17 years within eCommerce – what Richie’s learned
We’d like to give you some insights into what it’s really like to be a part of the eCommerce sector…
As part of our series of articles revolving around ‘wisdom’, we caught up with Richie Jones, Head of Digital/eCommerce at Saltrock. We asked him what ‘key things’ he’s learned and could pass on to those within the eCommerce sector, those working in the same profession as well as the next gen of talent – beyond the actual skills it takes to do what they do.
Richie has seen the eCommerce/ digital channel emerge from an initially ignored channel to one of the most important channels in the past 17 years.
He started out in the sector on agency side, having founded and then sold Digital agency Yucca to Mission Marketing Group 4 years ago (now known as Bray Leino Yucca) having pioneered agency eCommerce Performance Marketing approaches and design and build approaches with the senior team.
He then moved client side to be Marketing Director (CMO) at private equity funded Park Resorts (£230m turnover) where he undertook a digital transformation strategy and launched the brand on TV for the first time during its highly successful foray into ATL advertising.
Richie then moved to EWM Group as Group Head of eCommerce for the £600m turn over group heading up significant online growth strategies for brands such as Peacocks, Edinburgh Woollen Mill, Jane Norman and Ponden Home.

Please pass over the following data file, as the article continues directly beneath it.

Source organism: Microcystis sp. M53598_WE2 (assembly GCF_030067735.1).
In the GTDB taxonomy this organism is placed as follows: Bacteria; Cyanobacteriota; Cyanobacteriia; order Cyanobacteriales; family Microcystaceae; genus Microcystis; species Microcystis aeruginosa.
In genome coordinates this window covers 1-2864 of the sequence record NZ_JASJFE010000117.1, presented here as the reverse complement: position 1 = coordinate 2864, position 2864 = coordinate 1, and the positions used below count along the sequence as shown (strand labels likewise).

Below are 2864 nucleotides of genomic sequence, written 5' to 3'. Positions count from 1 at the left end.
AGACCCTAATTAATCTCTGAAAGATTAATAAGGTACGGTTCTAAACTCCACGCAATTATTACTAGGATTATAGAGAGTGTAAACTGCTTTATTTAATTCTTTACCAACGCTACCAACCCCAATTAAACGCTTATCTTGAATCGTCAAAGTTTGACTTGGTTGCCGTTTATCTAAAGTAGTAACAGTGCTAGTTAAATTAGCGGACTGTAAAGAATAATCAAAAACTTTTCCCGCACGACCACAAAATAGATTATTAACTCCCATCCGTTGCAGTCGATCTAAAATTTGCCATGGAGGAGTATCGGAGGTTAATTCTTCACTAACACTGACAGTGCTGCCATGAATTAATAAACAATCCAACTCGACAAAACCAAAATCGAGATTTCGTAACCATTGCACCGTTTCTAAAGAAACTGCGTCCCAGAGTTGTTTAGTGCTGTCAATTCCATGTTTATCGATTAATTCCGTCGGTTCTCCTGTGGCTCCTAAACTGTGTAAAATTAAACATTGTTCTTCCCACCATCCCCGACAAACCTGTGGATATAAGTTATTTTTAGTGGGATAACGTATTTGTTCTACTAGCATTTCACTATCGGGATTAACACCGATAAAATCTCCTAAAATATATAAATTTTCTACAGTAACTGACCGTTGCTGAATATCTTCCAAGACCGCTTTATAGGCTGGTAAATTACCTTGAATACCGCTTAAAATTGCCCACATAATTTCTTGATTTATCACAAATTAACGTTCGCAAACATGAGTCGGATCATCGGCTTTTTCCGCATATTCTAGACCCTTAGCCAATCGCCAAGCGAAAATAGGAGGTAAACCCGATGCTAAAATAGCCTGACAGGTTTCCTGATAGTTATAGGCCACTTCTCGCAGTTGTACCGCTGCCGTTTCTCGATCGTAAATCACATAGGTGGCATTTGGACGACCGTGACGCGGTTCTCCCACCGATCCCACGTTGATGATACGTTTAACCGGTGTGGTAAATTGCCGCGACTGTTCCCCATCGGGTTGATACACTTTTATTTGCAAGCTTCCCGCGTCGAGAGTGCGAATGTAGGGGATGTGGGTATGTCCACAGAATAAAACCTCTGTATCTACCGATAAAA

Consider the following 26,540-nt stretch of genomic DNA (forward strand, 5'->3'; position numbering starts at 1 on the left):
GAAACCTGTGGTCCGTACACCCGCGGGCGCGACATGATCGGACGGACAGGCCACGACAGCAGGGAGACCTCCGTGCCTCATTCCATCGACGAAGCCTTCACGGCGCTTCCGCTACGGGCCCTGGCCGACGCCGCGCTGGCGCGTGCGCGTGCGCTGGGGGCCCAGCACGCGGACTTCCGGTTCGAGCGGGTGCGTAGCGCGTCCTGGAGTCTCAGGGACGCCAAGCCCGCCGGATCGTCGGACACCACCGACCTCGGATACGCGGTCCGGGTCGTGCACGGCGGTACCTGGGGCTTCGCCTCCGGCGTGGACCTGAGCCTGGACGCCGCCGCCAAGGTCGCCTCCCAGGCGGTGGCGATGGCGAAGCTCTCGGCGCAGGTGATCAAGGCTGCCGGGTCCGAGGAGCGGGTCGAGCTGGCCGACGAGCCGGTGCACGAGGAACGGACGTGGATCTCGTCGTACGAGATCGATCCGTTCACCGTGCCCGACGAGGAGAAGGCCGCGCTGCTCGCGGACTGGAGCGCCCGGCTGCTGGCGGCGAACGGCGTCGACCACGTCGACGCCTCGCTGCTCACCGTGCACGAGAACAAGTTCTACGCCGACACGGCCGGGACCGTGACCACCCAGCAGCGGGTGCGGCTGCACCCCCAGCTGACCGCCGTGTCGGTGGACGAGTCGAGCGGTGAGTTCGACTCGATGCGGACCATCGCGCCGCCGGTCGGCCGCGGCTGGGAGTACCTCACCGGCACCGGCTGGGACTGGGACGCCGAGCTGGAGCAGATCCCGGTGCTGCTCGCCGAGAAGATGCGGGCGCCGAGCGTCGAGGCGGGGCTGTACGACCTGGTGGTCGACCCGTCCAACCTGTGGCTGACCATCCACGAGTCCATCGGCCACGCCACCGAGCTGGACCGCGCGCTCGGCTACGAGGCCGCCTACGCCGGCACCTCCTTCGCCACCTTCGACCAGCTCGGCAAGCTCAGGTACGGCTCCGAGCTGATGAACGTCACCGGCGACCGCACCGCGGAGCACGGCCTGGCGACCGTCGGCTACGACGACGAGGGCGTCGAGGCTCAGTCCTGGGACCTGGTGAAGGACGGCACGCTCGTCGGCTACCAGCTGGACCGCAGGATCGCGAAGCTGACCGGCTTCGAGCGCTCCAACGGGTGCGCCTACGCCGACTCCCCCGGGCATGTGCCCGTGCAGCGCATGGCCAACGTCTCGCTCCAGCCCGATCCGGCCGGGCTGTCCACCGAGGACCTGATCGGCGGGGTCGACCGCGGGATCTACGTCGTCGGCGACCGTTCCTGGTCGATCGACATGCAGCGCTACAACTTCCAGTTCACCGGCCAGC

Most recently he was headhunted into the role as Head of Digital & Marketing at the privately owned Lifestyle retailer Saltrock, where he has implemented an Omnichannel growth strategy that has taken the eCom business from below 8% of the business to 22% in two years and seen 300%+ revenue growth in that time. He also launched the brand on TV and bolstered its overall marketing approach with modern marketing approaches.
Now, Richie, in an attempt to capture some of the wisdom you’ve gained as a professional so far, what are “5 stand-out things” you’ve learned within the past 17 years, while working within eCommerce?
1. Be the energy and dynamism of the business.
eCom often is the fastest growing part of a business; the last 3 roles I’ve been in have seen 300% Year on Year (YoY) revenue growth in some years with teams tripling in months at the same time. eCom, online and digital has and will continue to see huge growth. It’s also where the consumer is starting to take preference. This represents a real opportunity for the eCom/digital/multichannel team to be the thought leaders and strategic drivers of a business.
This in turn means that huge business transformations are often needed as warehouse infrastructure changes or even the brand proposition itself evolves. Lots of brands have got it wrong and missed the transformation/disruption opportunity e.g. Blockbuster Video or Woolworths but, lots have changed their business model and gone where the consumer has, e.g. John Lewis and Argos’ digital team can and need to sit at the heart of this change in strategy. It’s why the emergence of the Digital Director role or why digitally literate Marketing Directors are so important.